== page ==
Afield with Friends: Temperature affects trout
If you’re interested in fooling trout during days when the temperatures alternate from a low Fahrenheit degree reading in the 40s to a higher reading in the 50s, your hookups will improve if you target water you are going to fish that day, the dominate species available and the angle of the sun’s rays as they strike the pool’s surface.
Assuming you have survived the opening day of elbow-to-elbow fishing and now are seriously matching your fishing skills over trout that still are plentiful, it is important to spend your time wisely.
Early season fishing normally is different, not only for bait fishermen and lure advocates, but also because it brings out the best in fly-fishing anglers.
Fish respond quickly to a change in water temperature variations and it is relatively the same physical aspect in our freshwater streams as are found in our ocean tides. We have observed saltwater snook and freshwater trout species turn belly up and die when unsuitable water temperatures occurred in their environment.
During the winter of 1777-78, when thousands of George Washington’s troops were starving at Valley Forge, the entire army – and perhaps our country – was saved when the water temperature in the Schuylkill River rose from the unsuitable 30s to the 40-degree Fahrenheit range. The temperature-sensitive shad filled the river to its banks after waiting weeks at the lower portion of the river for a suitable temperature.
History tells us that Washington’s troops ate so many shad that they began to smell like fish, and that small factor could have been the turning point of the war.
So what does that have to do with improving your catch? In Pennsylvania, most of our trout streams originate in the headwaters of higher elevations and, interesting enough, this is no different than all of the streams in the Rocky Mountains. Most are fed from water tables that are in the lower 40- to 50-degree temperature range and that could vary.
As these cooler waters pass through well-shaded timber habitat, they remain at a low temperature range. When these tributaries enter into larger streams, which often are larger, broader or slower-moving, a rise in water temperature occurs, which trout and insects (trout food) prefer or thrive on.
Streams such as Pine Creek, Muncy Creek, the open farm country of White Deer Hole Creek and Spring Creek could see some insect emergence temperatures suitable to early-season insects. Fly fishermen would like that.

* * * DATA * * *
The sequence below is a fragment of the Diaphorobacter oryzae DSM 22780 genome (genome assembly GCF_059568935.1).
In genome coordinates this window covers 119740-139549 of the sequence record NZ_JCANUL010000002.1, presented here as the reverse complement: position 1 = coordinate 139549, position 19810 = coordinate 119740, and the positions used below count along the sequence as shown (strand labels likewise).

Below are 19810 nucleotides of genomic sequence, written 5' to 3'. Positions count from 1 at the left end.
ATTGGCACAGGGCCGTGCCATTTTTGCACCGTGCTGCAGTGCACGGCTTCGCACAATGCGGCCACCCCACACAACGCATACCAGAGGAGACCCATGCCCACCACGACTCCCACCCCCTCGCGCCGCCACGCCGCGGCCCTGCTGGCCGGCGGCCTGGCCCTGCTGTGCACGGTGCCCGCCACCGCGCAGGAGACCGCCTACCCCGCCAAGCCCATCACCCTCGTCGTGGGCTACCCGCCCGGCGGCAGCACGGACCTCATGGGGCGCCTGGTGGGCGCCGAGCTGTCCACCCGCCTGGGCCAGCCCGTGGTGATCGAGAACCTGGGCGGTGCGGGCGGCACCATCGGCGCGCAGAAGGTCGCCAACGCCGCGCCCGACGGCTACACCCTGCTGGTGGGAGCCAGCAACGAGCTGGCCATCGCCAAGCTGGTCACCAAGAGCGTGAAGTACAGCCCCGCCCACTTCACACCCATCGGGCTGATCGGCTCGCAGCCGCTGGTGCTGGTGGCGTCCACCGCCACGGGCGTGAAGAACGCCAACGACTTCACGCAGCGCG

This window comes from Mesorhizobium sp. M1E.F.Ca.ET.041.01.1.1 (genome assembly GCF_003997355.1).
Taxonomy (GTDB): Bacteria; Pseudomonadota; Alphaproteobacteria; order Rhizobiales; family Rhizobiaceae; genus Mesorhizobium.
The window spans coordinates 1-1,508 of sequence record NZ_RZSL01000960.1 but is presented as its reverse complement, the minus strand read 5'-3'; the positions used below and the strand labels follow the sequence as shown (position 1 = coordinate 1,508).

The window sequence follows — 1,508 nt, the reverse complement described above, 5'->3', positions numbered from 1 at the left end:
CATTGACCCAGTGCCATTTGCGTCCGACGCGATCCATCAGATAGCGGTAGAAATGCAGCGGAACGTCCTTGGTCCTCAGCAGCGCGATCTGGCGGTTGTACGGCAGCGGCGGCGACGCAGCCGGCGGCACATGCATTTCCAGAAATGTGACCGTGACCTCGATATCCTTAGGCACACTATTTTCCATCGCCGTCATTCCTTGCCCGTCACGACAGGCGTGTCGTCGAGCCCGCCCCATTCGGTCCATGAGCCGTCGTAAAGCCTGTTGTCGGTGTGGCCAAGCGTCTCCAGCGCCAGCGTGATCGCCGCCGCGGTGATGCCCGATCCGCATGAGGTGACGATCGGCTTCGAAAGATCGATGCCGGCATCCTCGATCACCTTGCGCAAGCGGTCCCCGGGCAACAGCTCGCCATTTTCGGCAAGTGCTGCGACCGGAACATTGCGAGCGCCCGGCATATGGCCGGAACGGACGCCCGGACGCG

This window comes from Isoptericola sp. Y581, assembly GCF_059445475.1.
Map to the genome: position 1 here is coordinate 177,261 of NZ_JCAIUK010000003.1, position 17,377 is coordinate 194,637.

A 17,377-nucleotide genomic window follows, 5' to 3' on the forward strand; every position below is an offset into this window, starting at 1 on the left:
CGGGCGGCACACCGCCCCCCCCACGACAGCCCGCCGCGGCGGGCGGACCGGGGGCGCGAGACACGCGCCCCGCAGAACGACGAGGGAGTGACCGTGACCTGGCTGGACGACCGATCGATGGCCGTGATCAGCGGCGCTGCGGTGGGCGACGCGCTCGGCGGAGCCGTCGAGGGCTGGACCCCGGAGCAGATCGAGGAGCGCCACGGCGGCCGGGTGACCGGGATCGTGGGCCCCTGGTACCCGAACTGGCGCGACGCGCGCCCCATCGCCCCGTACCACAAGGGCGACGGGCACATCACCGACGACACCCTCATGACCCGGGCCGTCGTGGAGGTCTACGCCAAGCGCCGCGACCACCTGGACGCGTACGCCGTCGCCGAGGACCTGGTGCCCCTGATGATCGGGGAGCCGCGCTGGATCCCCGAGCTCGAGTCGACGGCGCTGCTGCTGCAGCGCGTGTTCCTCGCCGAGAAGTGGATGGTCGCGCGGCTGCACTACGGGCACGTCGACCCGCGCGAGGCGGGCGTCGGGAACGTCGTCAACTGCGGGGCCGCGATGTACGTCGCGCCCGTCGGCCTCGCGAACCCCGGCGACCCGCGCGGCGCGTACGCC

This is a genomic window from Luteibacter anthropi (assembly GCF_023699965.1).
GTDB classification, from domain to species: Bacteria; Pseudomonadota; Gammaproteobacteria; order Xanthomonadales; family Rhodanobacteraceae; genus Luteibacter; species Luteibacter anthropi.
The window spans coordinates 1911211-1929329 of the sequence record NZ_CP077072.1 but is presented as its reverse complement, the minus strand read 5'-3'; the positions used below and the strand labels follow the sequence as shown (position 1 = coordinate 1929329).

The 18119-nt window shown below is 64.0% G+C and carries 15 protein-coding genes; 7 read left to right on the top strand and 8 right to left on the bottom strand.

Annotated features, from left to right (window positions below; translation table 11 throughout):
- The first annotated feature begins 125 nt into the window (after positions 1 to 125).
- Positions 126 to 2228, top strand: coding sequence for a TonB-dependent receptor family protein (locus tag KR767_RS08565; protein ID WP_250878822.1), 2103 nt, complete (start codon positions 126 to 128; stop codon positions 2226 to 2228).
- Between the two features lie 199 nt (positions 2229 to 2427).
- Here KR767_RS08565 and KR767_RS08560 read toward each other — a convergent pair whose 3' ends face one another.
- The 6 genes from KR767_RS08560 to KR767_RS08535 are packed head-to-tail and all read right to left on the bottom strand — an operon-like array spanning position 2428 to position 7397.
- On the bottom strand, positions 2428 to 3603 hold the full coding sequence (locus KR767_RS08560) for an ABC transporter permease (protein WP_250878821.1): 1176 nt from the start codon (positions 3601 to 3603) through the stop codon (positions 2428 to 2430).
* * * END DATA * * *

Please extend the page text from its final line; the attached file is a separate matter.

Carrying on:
Choosing a limestone stream such as Penn’s Creek or Fishing Creek above Lamar could be a wise choice if you are interested in some great dry fly fishing
During the early weeks of April, if I wanted to drift a blue-wing olive nymph, a freshwater shrimp or a sow bug, I would put on my long johns stuffed inside my chest waders and – if the camp cook is waiting for fresh trout – fish from the Milesburg bridge downstream two miles.
If my good minnow angler friends were trying to make me look bad, most would be netting trophy brown trout as I struggled with artificial flies.
Over the years, I have seen early April anglers get discouraged and remark that there just were not any trout in streams such as Loyalsock, Lycoming and Kettle creeks on opening day of trout season. We know that is not true because we dumped them there.
Water temperature again is so critical to have fish respond to your choice of fishing.
That’s why the best fishing occurs, in the early season, from the hours between 10 a.m. to around 4 p.m., which is when the sun’s rays strike the slower, shallower and open habitat and trigger a slight rise in water temperature.
In the higher altitude mountainous country, water releases from bottom dams, the riparian structures along stream banks and even the amount of algae content in streams contributes to the control of water temperature. Perhaps we need to choose our early fishing streams more carefully and keep in mind that each stocked species or hold-over trout have built-in thermometers.